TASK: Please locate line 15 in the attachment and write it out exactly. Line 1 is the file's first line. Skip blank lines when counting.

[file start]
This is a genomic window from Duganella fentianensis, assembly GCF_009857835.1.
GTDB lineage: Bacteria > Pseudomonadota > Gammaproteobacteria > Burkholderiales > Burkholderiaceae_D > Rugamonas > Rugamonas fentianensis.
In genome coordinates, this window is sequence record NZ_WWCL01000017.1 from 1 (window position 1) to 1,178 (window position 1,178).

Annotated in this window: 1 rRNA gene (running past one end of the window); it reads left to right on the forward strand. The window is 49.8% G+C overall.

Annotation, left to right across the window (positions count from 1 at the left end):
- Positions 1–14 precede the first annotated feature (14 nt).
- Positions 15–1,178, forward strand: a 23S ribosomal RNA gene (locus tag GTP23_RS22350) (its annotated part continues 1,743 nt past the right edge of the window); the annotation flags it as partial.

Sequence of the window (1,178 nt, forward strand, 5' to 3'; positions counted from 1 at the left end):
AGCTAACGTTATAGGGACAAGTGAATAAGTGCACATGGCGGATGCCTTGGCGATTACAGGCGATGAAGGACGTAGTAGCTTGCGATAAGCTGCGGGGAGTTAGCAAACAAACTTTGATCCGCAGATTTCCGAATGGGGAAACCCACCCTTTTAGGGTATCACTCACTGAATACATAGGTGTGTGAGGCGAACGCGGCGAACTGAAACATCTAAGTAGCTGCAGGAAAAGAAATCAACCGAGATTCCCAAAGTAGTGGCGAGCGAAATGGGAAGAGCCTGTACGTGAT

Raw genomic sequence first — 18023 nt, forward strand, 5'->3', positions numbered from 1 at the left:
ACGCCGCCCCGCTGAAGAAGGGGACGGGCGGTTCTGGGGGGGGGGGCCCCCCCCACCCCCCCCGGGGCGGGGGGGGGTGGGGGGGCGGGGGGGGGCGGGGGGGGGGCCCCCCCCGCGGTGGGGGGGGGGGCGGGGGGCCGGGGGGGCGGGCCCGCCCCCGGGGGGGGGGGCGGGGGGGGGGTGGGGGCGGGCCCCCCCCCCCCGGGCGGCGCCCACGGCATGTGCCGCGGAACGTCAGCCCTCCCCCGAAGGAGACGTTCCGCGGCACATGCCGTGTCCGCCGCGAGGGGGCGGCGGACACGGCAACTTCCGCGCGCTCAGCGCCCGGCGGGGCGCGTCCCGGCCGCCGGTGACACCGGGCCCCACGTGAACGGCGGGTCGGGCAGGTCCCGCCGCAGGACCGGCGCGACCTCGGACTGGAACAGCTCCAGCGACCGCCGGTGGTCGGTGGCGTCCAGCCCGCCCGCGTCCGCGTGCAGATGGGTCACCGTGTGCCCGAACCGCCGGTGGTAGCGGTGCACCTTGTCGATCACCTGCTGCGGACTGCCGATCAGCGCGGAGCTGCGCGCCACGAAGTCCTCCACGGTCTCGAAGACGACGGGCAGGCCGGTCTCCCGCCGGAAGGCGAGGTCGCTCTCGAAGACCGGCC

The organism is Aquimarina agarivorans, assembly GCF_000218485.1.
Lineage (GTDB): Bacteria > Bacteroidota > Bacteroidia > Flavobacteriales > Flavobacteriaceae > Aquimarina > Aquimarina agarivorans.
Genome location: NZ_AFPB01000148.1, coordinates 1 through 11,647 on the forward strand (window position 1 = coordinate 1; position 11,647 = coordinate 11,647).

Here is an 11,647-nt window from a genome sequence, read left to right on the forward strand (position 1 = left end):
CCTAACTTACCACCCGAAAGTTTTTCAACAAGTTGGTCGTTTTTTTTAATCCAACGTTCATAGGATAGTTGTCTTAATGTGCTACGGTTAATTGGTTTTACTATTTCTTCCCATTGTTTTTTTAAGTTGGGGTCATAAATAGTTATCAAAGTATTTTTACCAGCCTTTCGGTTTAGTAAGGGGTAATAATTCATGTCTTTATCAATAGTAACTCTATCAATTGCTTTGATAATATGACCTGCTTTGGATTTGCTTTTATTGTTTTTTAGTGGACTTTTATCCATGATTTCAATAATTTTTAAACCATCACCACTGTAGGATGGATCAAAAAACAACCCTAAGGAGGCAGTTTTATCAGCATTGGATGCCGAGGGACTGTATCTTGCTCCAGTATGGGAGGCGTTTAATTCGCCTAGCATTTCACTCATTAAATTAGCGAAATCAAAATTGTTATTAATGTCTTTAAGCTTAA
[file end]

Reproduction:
Here is an 11,647-nt window from a genome sequence, read left to right on the forward strand (position 1 = left end):